NCGC participates in ICGC mutation calling benchmark study
Published in Nature Communications
There are numerous variations to the algorithms used for detection of somatic mutations in cancer based on next generation sequencing, and these have a profound effect on what mutations are detected and which artefacts appear. The International Cancer Genomics Consortium, including the NCGC Bioinformatics team, has benchmarked the procedure, and determined an optimized consensus pipeline which is now used for the NCGC studies. This is one of the central objectives of the NCGC platform, - to establish common, reliable procedures for somatic mutation scoring in patient samples, and lay the groundwork for standardized nation-wide diagnostic procedures in the Norwegian health service.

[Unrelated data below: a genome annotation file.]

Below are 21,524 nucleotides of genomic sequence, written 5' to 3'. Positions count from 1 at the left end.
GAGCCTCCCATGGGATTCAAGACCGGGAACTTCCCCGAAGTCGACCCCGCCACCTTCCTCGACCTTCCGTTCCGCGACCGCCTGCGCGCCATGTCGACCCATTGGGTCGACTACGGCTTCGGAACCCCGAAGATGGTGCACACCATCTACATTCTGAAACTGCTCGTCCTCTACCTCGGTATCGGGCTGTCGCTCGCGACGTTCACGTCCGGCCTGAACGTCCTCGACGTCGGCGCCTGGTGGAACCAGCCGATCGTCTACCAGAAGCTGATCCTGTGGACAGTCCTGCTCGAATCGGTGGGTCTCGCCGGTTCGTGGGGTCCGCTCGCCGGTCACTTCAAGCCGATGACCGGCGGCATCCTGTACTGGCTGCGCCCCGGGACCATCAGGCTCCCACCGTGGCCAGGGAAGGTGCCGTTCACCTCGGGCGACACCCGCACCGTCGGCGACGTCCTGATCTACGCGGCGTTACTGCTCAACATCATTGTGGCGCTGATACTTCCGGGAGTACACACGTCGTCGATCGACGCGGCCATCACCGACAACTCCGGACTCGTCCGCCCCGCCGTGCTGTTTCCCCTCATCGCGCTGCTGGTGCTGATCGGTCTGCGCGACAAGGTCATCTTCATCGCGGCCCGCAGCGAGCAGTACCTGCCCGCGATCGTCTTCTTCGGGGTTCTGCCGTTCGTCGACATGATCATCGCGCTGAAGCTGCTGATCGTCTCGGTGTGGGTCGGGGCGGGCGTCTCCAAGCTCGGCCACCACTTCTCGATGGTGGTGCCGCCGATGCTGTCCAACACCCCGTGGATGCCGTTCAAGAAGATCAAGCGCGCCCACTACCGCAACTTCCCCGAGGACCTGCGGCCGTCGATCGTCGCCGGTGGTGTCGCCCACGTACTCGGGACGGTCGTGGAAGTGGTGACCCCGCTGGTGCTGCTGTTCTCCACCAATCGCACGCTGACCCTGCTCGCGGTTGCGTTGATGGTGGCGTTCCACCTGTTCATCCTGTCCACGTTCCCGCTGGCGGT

The study was initiated by a comparison performed by ICGC by letting 14 of the best bioinformatics teams identify mutations from the same whole genome tumour/normal data set using their best algorithms.
The figure shows the fractions of point mutation calls that were common among various numbers of groups, whereas larger mutations (indels) varied even more.
These data sets, and those in the published study, are much larger than those produced by NCGC, where only the genes (the exome, 60 mbp) are sequenced. However, the principles for mutation calling are quite the same. Although whole genome data are regarded as more even than exome data, the study determined that both blood and tumour should be sequenced to coverage of 100x to score most mutations, whereas even deeper sequencing might be neccessary to obtain also mutations in smaller subclones of cancer cells.